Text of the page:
The United Nations Framework Convention on Climate Change (UNFCCC) Secretariat’s Gender Composition Report from COP26, for example, showed that women accounted for only 29 percent of the total speaking time in audio recordings spanning over 73 hours. Fast forward to COP27 held in Egypt in 2023 and initial analysis by the BBC suggested women accounted for only 34 percent of committee members in negotiation rooms, with some country teams being more than 90 percent male.
Yannick Beaudoin, Alinea International’s director of climate change and nature-positive solutions, talked about the inadequacy of Western knowledge systems alone in tackling the complexity of change processes needed to provide lasting climate solutions. There is a critical need for humility, respect, and relationship building to allow for a weaving of traditional and Western knowledge: “I hope we’re starting to give up on this idea that only reductionist, quantitative, linear approaches will resolve something that’s complex,” he said.
“I think there’s a lot of existing traditional transformational leadership in the Pacific; not just the type represented by Pacific political leaders sitting at the UNFCCC climate change negotiating table, which is just part of the same process,” Beaudoin continued. “We need to look deeper, at what lies beneath the surface. The real leadership that is not constrained by Western governance systems. It’s the foundation. It’s the fabric, it’s the culture, it’s the social, it’s the community. How can we help elevate that? How can we be good allies and accomplices?”
Indigenous traditional knowledge and practices are an important but often overlooked component of climate resilience and age-old cultural knowledge from the Pacific can help inform modern climate preparedness. Taule’alo explained that in donor-funded development programs, including mentions of traditional knowledge is often treated as a box ticking exercise but meaningful examples of this knowledge and how it can be applied are rarely integrated into reports.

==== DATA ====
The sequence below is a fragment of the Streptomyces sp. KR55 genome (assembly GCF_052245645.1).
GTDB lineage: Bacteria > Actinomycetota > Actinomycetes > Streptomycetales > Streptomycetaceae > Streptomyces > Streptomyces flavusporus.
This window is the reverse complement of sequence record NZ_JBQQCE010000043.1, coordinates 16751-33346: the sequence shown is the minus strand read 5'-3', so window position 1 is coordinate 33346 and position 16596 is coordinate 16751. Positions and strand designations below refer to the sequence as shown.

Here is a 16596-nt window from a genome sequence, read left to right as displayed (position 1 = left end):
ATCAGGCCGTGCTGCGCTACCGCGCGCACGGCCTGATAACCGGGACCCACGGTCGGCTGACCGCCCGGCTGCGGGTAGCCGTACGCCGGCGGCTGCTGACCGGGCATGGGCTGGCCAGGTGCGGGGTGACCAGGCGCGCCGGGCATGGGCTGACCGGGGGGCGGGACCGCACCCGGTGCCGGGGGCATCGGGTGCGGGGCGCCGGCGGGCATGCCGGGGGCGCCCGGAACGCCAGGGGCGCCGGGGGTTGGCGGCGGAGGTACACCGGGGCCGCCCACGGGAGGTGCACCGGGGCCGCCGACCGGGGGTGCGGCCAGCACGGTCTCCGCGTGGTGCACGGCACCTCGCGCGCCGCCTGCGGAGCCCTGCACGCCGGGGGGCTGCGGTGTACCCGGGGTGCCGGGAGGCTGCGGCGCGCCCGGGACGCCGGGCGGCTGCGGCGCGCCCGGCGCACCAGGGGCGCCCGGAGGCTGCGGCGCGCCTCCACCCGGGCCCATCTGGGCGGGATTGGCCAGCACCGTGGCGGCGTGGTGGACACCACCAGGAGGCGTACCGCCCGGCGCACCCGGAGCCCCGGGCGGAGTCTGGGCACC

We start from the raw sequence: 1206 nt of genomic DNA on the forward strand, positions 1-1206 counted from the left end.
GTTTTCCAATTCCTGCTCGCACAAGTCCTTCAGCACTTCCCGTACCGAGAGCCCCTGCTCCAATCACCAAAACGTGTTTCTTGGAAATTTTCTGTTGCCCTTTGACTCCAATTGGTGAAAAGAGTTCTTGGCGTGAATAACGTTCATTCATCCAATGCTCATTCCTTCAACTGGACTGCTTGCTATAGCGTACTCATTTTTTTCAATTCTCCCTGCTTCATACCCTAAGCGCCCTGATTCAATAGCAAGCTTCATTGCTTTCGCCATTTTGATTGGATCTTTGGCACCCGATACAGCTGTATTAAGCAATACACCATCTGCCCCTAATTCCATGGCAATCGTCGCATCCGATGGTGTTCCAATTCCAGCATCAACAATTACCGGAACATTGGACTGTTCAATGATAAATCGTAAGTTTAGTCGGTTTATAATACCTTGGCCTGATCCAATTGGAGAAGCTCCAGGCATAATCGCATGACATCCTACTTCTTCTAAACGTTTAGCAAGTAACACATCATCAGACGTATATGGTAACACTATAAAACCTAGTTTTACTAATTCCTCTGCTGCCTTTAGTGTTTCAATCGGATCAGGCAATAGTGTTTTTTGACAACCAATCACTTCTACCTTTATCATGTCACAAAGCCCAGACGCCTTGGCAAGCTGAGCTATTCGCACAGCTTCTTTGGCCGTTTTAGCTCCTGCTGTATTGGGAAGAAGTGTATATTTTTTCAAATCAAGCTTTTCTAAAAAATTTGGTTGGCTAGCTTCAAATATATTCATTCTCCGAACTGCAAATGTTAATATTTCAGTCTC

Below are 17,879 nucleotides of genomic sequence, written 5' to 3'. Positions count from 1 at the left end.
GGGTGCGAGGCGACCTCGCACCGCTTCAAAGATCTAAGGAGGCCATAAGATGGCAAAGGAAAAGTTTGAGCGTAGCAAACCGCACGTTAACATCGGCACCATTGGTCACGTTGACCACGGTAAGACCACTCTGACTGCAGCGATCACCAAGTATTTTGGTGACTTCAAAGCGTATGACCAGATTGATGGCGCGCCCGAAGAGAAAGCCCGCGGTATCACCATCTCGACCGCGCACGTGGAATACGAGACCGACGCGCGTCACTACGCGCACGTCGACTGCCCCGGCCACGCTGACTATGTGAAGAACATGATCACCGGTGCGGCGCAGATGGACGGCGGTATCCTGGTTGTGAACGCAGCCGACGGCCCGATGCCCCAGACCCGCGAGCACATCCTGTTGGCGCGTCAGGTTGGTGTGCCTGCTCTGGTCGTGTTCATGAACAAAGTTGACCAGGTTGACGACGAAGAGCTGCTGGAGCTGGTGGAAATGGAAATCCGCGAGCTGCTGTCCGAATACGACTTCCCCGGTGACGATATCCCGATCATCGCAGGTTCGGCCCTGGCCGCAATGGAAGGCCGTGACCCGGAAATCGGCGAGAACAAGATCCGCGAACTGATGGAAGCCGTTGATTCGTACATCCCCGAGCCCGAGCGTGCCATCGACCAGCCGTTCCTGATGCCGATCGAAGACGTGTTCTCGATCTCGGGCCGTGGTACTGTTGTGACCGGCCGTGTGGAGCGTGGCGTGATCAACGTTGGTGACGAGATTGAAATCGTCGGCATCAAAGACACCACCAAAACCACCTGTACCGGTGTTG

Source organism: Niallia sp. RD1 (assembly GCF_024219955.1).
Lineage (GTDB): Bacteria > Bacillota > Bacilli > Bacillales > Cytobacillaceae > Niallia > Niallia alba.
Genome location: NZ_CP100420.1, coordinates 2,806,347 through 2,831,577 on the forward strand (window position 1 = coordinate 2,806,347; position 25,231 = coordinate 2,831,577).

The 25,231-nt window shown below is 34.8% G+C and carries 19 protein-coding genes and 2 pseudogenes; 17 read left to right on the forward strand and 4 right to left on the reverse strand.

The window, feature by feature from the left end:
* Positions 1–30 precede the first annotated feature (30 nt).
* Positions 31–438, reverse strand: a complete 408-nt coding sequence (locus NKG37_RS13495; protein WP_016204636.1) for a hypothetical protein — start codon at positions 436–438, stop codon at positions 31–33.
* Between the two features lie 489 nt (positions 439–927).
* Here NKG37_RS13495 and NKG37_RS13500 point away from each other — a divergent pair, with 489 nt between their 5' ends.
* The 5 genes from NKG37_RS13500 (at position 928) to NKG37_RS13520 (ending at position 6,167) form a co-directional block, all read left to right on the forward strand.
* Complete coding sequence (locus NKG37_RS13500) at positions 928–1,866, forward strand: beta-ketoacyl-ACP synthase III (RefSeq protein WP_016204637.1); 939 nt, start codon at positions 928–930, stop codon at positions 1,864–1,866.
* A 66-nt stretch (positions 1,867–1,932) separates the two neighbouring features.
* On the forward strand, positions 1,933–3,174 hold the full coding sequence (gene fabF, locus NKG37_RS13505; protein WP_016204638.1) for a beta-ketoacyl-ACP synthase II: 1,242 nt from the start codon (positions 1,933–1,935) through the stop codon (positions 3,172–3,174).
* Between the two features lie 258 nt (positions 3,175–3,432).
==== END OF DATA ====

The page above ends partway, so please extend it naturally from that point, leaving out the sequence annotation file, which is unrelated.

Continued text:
She gave the example of Pacific Islanders using their knowledge of the environment to make meteorological forecasts. For example, when breadfruit trees are fruiting heavily, people know to prepare for cyclone season or when cockroaches begin to emerge it is a good indication that rain is coming.
“You know, here in the Pacific, a small antidote to climate change is community. Our communities. We need to start having these conversations outside of government. We need to start being practical about how we adapt, in terms of agriculture systems, in terms of water. The solutions are here already. We are the ones that are adapting here in the Pacific, and there are already very practical things we can do,” Atalifo added.
As the climate crisis continues to compound, it is increasingly important to disrupt the norm of Western-dominated decision-making and development programming, elevate traditional knowledge perspectives, prioritize locally led solutions, and amplify women’s voices to build resilience to a changing climate.
The Talanoa in podcast form, curated by Joanne Sharpe, is available at the following link: Many Strong Pacific Voices.